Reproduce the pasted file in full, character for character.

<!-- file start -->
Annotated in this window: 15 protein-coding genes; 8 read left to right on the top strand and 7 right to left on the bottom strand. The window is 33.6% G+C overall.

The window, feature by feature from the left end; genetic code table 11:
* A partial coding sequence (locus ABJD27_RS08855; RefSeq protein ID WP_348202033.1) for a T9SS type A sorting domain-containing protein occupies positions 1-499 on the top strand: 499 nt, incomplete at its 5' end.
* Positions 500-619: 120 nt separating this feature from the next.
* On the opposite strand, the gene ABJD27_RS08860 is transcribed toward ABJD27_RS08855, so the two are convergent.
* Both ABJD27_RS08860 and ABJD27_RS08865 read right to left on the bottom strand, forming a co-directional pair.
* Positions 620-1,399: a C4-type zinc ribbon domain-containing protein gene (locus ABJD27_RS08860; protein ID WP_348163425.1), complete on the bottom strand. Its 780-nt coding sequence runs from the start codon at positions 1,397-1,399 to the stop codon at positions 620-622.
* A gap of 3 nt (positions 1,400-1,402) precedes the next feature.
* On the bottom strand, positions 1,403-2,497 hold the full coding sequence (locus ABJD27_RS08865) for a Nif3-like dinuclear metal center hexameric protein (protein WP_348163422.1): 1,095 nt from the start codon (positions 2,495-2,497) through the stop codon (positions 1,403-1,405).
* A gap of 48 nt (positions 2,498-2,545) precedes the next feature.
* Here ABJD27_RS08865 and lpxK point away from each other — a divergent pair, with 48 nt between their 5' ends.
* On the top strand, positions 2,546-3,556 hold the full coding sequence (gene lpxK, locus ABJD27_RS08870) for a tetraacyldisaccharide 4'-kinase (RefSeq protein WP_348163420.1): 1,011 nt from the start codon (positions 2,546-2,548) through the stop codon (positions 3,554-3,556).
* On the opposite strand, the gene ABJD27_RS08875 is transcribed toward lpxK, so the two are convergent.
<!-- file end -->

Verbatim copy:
Annotated in this window: 15 protein-coding genes; 8 read left to right on the top strand and 7 right to left on the bottom strand. The window is 33.6% G+C overall.

The window, feature by feature from the left end; genetic code table 11:
* A partial coding sequence (locus ABJD27_RS08855; RefSeq protein ID WP_348202033.1) for a T9SS type A sorting domain-containing protein occupies positions 1-499 on the top strand: 499 nt, incomplete at its 5' end.
* Positions 500-619: 120 nt separating this feature from the next.
* On the opposite strand, the gene ABJD27_RS08860 is transcribed toward ABJD27_RS08855, so the two are convergent.
* Both ABJD27_RS08860 and ABJD27_RS08865 read right to left on the bottom strand, forming a co-directional pair.
* Positions 620-1,399: a C4-type zinc ribbon domain-containing protein gene (locus ABJD27_RS08860; protein ID WP_348163425.1), complete on the bottom strand. Its 780-nt coding sequence runs from the start codon at positions 1,397-1,399 to the stop codon at positions 620-622.
* A gap of 3 nt (positions 1,400-1,402) precedes the next feature.
* On the bottom strand, positions 1,403-2,497 hold the full coding sequence (locus ABJD27_RS08865) for a Nif3-like dinuclear metal center hexameric protein (protein WP_348163422.1): 1,095 nt from the start codon (positions 2,495-2,497) through the stop codon (positions 1,403-1,405).
* A gap of 48 nt (positions 2,498-2,545) precedes the next feature.
* Here ABJD27_RS08865 and lpxK point away from each other — a divergent pair, with 48 nt between their 5' ends.
* On the top strand, positions 2,546-3,556 hold the full coding sequence (gene lpxK, locus ABJD27_RS08870) for a tetraacyldisaccharide 4'-kinase (RefSeq protein WP_348163420.1): 1,011 nt from the start codon (positions 2,546-2,548) through the stop codon (positions 3,554-3,556).
* On the opposite strand, the gene ABJD27_RS08875 is transcribed toward lpxK, so the two are convergent.